Government turnover elevated in mission-critical arenas

Report finds agencies need to do a better job of monitoring attrition

A new report from the Partnership for Public Service and Booz Allen Hamilton says overall attrition rates for government employees are lower than those in the private sector but are alarmingly high among mission-critical employees and new hires.

For example, attrition rates for transportation workers approached 30 percent in 2008, nearly 18 percent in the nursing field, and 13 to 15 percent in fields that included border patrol agents and airport baggage screeners, according to the report, "Beneath the Surface: Understanding Attrition at Your Agency and Why It Matters."

Despite having a healthy overall attrition rate of just 5.8 percent in 2009, the government must take the higher individual attrition rates of essential employees seriously, said Ron Sanders, a senior executive adviser at Booz Allen who helped write the report.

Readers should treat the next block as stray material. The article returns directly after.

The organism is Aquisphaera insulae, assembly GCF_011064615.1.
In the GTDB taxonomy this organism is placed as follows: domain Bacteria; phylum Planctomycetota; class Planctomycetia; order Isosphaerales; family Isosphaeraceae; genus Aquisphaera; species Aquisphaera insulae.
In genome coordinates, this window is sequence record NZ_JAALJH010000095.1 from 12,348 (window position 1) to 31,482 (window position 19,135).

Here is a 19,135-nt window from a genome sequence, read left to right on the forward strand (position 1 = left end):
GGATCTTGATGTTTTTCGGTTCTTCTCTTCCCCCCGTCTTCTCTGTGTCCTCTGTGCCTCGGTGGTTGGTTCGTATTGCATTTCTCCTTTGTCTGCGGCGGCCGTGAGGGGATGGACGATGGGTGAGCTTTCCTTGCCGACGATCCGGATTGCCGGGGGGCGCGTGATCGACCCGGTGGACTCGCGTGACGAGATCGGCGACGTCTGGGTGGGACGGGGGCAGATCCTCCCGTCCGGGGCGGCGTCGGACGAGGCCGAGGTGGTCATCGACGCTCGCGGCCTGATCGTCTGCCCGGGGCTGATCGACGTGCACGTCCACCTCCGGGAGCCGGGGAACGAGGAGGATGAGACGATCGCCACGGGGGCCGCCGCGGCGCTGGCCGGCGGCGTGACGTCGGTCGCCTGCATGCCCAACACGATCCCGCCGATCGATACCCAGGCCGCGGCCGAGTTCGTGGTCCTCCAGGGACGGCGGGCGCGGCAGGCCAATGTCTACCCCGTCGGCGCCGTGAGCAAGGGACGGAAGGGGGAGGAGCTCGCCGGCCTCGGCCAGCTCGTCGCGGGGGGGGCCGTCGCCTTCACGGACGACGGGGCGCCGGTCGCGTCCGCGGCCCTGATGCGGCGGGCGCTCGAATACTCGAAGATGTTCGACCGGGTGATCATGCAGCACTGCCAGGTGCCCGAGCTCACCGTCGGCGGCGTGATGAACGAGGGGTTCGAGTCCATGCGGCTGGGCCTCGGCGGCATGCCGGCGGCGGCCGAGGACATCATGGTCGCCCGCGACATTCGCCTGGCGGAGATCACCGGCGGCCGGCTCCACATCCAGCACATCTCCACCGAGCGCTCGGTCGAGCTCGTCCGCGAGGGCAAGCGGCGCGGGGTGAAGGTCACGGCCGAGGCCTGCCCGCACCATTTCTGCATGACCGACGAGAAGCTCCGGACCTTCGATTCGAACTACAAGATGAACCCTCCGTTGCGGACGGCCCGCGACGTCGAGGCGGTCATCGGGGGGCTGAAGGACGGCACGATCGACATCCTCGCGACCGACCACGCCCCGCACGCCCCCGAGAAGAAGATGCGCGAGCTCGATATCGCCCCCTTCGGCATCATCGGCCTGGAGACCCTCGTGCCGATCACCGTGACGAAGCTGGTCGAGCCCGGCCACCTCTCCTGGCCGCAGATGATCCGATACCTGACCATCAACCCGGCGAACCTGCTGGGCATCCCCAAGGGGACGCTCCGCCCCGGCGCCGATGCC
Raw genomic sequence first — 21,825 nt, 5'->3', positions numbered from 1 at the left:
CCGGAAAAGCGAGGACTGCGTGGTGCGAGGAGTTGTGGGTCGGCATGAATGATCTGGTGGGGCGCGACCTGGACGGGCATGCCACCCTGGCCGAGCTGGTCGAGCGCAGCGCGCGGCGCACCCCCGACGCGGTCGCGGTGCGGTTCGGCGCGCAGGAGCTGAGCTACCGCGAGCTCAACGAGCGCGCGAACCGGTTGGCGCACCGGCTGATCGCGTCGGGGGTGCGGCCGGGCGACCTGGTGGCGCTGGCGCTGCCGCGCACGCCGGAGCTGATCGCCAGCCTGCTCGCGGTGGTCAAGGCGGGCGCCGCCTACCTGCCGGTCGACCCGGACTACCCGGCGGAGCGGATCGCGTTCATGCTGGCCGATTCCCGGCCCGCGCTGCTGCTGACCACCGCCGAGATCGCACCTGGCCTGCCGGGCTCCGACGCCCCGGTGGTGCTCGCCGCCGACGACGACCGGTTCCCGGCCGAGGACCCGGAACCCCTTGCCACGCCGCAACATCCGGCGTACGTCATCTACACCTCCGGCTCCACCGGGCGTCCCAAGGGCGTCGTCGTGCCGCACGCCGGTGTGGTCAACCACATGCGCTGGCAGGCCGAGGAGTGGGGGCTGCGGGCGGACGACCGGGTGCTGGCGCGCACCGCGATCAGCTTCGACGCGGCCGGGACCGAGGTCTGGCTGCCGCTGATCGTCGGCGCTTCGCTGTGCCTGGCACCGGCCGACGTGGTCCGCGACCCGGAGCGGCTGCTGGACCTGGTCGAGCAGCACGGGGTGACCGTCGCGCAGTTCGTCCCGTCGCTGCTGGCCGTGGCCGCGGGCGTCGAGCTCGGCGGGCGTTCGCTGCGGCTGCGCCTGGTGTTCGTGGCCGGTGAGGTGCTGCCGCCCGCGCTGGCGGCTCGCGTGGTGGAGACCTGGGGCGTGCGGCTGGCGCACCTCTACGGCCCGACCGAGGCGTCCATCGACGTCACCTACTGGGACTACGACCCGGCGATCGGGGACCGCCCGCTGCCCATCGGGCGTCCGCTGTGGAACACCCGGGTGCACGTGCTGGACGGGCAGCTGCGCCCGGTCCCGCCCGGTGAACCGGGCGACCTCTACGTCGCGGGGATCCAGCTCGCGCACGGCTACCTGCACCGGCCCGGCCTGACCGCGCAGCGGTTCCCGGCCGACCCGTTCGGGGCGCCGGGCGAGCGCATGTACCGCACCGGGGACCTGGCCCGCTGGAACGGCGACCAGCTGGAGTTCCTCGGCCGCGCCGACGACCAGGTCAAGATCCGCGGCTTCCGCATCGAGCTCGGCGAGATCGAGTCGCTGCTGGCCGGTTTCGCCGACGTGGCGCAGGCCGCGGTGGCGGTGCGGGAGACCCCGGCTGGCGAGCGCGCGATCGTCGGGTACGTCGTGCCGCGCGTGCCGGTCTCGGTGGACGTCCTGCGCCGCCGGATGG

"Low attrition may mask issues that agencies need to pay attention to," Sanders said this week in an interview on FederalTimes.com. "It's worrisome that we're losing young folks."

Although not all turnover is bad, the report advises agencies to spend more time examining individual attrition trends and monitoring who is leaving and why, said Max Stier, president and CEO of the Partnership for Public Service.

"Taking the average of attrition rates doesn't tell you a lot," he said. "You've got to look at whether you're keeping the people you want."

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